Uber recently announced its plan to acquire a majority stake in Cornershop, an on-demand grocery delivery company with a presence in Chile, Mexico, Peru, and Canada. Cornershop plans to continue operations under its current management but will report to a board where Uber has majority control. Absent any delays in regulatory approval, the parties expect to complete the transaction in early 2020.
The Cornershop acquisition reflects Uber’s ongoing strategy to expand beyond its core ride service business. Uber CEO Dara Khosrowshahi highlighted that this transaction helps Uber achieve its goal of being “the operating system for your everyday life.” Uber’s focus on diversifying its business comes after a turbulent ride since its IPO in May 2019. Uber believes that building ancillary services, such as grocery delivery, for its already captive audience of 100 million users will allow it to further monetize those users and make progress towards its goal of becoming profitable.
Cornershop is not Uber’s first venture within food logistics. The company originally tested a variety of delivery services for goods and other items through its Uber Everything initiative, which launched in 2016. Though Uber’s ambitions were large, the company quickly realized that Uber Eats was the most promising line of business, and it is where the company has invested significant capital to date. Partnering with Cornershop will enable Uber to expand upon the logistics already in place from both companies and make quick headway into the grocery delivery space.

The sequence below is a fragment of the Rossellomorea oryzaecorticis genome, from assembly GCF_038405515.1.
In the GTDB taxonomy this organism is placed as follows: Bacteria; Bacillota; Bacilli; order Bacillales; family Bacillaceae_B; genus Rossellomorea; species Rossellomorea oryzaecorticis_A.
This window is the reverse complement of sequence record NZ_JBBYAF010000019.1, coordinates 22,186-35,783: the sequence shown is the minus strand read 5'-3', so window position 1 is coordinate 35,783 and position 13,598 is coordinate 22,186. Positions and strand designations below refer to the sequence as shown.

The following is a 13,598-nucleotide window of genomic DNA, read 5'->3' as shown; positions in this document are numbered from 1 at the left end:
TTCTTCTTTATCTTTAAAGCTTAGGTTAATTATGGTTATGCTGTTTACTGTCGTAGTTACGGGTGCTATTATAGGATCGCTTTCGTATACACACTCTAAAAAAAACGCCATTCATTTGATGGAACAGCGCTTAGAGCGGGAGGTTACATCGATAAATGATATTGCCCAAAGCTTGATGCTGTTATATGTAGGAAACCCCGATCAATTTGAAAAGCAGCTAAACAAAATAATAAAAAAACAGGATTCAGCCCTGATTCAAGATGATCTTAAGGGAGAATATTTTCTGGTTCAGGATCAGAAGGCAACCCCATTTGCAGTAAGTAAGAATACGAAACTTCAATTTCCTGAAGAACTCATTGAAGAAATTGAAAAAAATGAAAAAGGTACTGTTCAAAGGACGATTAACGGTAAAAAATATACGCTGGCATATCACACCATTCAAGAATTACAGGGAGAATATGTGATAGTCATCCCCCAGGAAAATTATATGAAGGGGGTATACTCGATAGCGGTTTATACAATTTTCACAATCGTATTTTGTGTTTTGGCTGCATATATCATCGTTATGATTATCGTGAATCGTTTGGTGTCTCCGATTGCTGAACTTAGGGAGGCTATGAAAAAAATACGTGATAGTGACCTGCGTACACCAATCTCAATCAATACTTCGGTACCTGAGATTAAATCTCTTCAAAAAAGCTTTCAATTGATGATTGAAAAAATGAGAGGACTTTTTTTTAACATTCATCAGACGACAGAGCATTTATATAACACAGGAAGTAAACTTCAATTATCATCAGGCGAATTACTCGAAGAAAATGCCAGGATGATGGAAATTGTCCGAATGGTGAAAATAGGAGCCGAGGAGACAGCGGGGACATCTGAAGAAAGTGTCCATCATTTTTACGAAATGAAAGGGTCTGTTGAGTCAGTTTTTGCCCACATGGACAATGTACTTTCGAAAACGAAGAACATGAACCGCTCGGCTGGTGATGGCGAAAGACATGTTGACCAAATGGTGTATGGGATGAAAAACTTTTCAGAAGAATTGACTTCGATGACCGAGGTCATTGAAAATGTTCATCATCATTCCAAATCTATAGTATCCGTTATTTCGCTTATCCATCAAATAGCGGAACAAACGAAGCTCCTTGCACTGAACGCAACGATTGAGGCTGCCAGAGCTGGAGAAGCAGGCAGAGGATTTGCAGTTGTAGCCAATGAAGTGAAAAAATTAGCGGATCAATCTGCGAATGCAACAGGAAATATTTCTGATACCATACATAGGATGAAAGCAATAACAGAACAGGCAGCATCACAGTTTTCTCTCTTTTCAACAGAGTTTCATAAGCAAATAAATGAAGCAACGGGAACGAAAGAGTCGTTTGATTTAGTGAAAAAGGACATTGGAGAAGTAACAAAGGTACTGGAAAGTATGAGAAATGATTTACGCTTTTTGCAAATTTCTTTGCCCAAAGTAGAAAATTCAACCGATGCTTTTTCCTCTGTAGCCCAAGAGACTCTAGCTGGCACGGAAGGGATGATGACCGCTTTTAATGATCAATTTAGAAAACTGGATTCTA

Though the food and grocery delivery markets present significant opportunities for growth, they are also highly competitive. Uber Eats already faces strong competition from vendors like GrubHub in the U.S. and Just Eat internationally. Uber can expect similarly formidable competition within the grocery delivery space from U.S. heavy hitters such as Instacart and AmazonFresh. Instacart alone has raised over $1.9 billion and, unlike Uber, is dedicated solely to servicing this market. To what extent Uber will be able to replicate Cornershop’s international success in the U.S. remains to be proven.
Uber has already begun celebrating the potential Cornershop can bring to the Uber platform. However, there are several regulatory approvals still pending – primarily since Cornershop operates in several international markets. In September 2018, Walmart announced it would purchase Cornershop for $225 million, but the transaction was rejected just four months ago by Mexico’s Federal Economic Competition Commission due to antitrust concerns. That said, Uber will likely not face the same level of regulatory scrutiny the Walmart-Cornershop partnership received since Uber is not a retailer and cannot similarly corner the market.
Competition and regulatory hurdles aside, the heightened pressure of being a publicly-traded company will likely force investors to pay close attention to Uber’s strategy and narrative around the acquisition. Uber will need to continue educating its shareholders on the value Cornershop can bring to its platform and the potential it could mean for future growth and profitability.